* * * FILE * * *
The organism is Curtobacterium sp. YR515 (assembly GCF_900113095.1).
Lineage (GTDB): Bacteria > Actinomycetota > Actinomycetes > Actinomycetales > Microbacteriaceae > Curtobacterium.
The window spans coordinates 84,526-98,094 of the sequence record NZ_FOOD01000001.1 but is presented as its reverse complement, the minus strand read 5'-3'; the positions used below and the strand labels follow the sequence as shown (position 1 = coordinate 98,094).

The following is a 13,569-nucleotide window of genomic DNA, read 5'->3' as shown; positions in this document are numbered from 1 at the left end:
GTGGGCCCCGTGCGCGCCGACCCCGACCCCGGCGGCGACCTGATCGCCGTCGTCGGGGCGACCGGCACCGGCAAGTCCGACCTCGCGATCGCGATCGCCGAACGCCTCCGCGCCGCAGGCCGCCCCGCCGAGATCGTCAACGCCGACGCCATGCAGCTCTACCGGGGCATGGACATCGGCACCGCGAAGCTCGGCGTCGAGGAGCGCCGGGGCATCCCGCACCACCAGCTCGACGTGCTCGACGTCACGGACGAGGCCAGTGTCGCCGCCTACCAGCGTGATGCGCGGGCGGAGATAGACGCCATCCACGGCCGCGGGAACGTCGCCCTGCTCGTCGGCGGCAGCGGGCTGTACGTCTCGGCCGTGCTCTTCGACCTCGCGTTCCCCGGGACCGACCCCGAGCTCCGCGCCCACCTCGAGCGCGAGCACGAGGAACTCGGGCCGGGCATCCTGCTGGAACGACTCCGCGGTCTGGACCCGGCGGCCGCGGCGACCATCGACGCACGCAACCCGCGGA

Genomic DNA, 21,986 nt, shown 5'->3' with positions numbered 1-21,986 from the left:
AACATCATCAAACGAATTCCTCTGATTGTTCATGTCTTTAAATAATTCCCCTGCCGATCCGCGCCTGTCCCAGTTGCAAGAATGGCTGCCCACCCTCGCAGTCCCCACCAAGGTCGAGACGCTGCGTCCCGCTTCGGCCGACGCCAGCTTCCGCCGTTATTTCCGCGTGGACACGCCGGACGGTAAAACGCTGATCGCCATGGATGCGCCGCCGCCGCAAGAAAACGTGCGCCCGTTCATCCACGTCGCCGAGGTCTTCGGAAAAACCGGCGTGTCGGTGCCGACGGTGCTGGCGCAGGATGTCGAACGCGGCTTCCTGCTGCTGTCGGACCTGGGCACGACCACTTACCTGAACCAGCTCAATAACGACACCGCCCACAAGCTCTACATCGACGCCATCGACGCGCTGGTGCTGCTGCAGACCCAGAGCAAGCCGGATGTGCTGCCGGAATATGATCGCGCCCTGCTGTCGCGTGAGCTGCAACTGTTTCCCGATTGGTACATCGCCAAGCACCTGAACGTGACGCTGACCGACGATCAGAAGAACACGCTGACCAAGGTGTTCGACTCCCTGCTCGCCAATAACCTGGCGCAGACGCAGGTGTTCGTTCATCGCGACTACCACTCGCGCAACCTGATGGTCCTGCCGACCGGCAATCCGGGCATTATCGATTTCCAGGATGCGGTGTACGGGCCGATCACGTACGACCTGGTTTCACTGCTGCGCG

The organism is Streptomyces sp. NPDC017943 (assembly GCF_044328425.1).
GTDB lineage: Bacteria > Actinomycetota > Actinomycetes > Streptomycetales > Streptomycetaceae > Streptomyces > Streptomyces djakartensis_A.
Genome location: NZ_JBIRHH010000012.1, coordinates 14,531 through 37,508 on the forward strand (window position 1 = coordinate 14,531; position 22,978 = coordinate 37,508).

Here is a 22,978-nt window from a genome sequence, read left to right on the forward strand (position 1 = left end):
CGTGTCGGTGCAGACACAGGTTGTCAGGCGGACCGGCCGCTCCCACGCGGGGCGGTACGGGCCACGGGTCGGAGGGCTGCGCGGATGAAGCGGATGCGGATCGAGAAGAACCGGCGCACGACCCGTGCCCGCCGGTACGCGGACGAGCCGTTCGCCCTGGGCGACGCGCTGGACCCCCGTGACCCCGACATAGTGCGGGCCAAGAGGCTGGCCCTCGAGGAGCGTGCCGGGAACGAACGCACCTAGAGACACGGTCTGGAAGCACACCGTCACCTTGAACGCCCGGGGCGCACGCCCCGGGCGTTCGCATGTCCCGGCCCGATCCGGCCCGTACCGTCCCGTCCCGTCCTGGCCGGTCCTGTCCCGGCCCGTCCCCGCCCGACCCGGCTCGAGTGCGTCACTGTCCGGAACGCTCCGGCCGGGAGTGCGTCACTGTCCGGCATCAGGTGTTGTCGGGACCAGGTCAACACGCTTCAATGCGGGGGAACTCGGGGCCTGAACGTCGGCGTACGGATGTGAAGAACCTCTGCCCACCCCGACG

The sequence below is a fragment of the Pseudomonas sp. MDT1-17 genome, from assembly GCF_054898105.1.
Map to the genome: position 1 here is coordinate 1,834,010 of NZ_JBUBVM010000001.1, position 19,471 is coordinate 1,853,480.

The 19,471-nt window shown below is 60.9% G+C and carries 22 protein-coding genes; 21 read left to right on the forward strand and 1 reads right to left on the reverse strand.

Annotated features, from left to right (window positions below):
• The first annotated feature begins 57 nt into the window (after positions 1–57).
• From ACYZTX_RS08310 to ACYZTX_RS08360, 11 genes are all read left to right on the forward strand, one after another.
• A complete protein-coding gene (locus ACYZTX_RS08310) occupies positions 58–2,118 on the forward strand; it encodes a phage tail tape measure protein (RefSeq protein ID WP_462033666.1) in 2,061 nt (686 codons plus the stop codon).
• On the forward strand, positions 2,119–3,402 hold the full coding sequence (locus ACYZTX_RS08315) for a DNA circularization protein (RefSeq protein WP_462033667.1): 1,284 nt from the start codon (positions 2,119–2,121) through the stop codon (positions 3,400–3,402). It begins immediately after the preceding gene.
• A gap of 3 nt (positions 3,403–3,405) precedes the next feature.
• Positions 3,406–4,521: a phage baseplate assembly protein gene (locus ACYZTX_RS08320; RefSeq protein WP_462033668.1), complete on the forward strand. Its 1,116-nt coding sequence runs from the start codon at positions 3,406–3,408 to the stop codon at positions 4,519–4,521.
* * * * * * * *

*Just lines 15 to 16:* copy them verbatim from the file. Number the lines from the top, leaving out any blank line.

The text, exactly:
The 19,471-nt window shown below is 60.9% G+C and carries 22 protein-coding genes; 21 read left to right on the forward strand and 1 reads right to left on the reverse strand.

Annotated features, from left to right (window positions below):